Kudankulam clouds PM's Moscow visit

Kudankulam clouds PM's Moscow visit

India not keen on acceding to Russias demand for exempting its reactors

Differences over the ambit of the nuclear liability regime have resulted in uncertainty over the techno-commercial deal that Nuclear Power Corporation of India Limited (NPCIL)  and Russia’s JSC Atomstroyexport are expected to clinch during Prime Minister Manmohan Singh’s three-day visit to Moscow from Thursday.

Foreign Secretary Ranjan Mathai on Wednesday told journalists that the negotiations for the techno-commercial deals for the third and fourth reactors for the Kudankulam Nuclear Power Plant were in an advanced stage. “There are good prospects of taking it (the deal on the new reactors) forward soon,” he said. He  declined to set a time-frame for its finalisation.

The prime minister, who will leave for Moscow on Thursday, will hold the 12th annual summit with Russian President Dmitry Medvedev. The two leaders will have an interaction with business leaders from both countries.

Singh will also meet Russian Prime Minister Vladimir Putin. The two countries are expected to sign eight to nine agreements during Singh’s visit to Moscow.

Russian envoy to India Alexander M Kadakin told a news conference here last week that Moscow would expect that the NPCIL and JSC Atomstroyexport to strike a  deal for the third and fourth reactors at Kudankulum under the same terms and conditions as the ones applicable to the first and second.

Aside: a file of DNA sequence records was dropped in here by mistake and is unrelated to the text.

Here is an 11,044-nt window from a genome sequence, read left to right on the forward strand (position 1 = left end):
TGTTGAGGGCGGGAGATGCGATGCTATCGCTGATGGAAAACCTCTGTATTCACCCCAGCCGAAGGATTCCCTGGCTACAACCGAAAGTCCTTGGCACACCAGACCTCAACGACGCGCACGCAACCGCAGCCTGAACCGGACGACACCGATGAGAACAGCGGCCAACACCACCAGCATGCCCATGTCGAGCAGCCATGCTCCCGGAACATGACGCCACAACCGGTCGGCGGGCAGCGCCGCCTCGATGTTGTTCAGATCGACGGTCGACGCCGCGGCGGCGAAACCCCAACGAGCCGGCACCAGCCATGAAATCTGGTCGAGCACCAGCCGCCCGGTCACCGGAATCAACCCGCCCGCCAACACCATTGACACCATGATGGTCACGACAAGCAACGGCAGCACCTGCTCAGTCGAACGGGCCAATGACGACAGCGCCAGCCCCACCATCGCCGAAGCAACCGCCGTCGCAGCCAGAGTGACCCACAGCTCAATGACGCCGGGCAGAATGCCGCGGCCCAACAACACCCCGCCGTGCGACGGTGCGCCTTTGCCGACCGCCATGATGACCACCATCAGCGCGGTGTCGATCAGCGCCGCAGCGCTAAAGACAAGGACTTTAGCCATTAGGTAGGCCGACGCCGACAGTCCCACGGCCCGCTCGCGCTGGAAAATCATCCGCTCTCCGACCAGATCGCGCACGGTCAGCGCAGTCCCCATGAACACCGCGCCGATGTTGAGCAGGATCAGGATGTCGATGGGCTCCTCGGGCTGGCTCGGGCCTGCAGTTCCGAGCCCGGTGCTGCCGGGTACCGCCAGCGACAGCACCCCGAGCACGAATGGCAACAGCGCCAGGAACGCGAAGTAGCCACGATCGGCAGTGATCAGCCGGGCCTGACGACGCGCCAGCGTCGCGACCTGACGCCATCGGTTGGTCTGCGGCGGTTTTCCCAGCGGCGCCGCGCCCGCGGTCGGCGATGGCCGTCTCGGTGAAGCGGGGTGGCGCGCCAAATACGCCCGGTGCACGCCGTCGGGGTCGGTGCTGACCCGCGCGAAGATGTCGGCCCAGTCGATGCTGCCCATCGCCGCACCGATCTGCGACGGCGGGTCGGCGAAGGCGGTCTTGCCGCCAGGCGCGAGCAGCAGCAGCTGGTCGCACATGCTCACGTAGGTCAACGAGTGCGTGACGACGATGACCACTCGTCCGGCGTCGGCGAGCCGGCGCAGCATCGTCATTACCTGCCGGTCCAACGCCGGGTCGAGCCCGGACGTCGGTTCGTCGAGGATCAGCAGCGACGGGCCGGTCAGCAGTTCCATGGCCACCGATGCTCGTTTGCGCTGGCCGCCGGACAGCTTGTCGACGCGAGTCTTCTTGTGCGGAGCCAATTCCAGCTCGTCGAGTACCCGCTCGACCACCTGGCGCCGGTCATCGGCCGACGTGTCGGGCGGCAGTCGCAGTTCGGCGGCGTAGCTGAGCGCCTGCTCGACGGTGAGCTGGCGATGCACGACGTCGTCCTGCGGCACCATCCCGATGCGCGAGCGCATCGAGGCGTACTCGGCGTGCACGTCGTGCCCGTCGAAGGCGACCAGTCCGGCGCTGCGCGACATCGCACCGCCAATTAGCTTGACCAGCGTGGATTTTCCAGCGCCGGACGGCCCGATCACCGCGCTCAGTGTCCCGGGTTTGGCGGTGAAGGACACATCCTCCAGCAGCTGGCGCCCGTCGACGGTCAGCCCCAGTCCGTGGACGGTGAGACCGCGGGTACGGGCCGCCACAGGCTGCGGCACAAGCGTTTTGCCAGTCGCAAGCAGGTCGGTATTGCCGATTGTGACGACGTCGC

Moscow pointed it out to New Delhi that India had no legal regime for nuclear liability, when the intergovernmental agreement was signed by Mikhail Gorbachev and Rajiv Gandhi in 1988 or when the JSC Atomstroyexport and NPCIL clinched the deal for the first two reactors in 2002.
“The first and second reactors of the KKNPP came during a particular time-frame. Now, there is an existing law,” said the foreign secretary, when he was asked to outline India’s stand on the Russian demand for exemption of the all the existing and future reactors in the atomic power plant at Kudankulam.

India’s Civil Liability for Nuclear Damage Bill was passed by Parliament in June 2010.The government notified the Civil Liability for Nuclear Damage Rules 2011 in the Gazette of India on November 11, this year.

India agrees with Russia that the first and second reactors will not be covered by the liability regime, which came into force last month, but is not keen to grant the exemption to the third and fourth as well as for all future units.

New Delhi is also understood to be keen to tread cautiously on the issue of additional reactors for the KKNPP, in the wake of the strong protests by people in and around Kudankulam.

 The local villagers were concerned over the safety of the nuclear plant in Tamil Nadu, particularly in the wake of the mishap at the Fukushima-Daiichi nuclear plant in Japan following a quake and tsunami on March 11 last. The protests delayed the commissioning of the first reactor, earlier planned to take place by the end of the current year.

Mathai quoted from the prime minister’s interview to Russian media to acknowledge the assistance Moscow extended to New Delhi in the development of the atomic power programme even during the difficult times, when the rest of the nuclear world had isolated India after the first test in Pokhran in 1974.

Singh, however, made it clear that the government would ensure not only the highest safety standard for all the nuclear power plants in India but also address people’s concerns.

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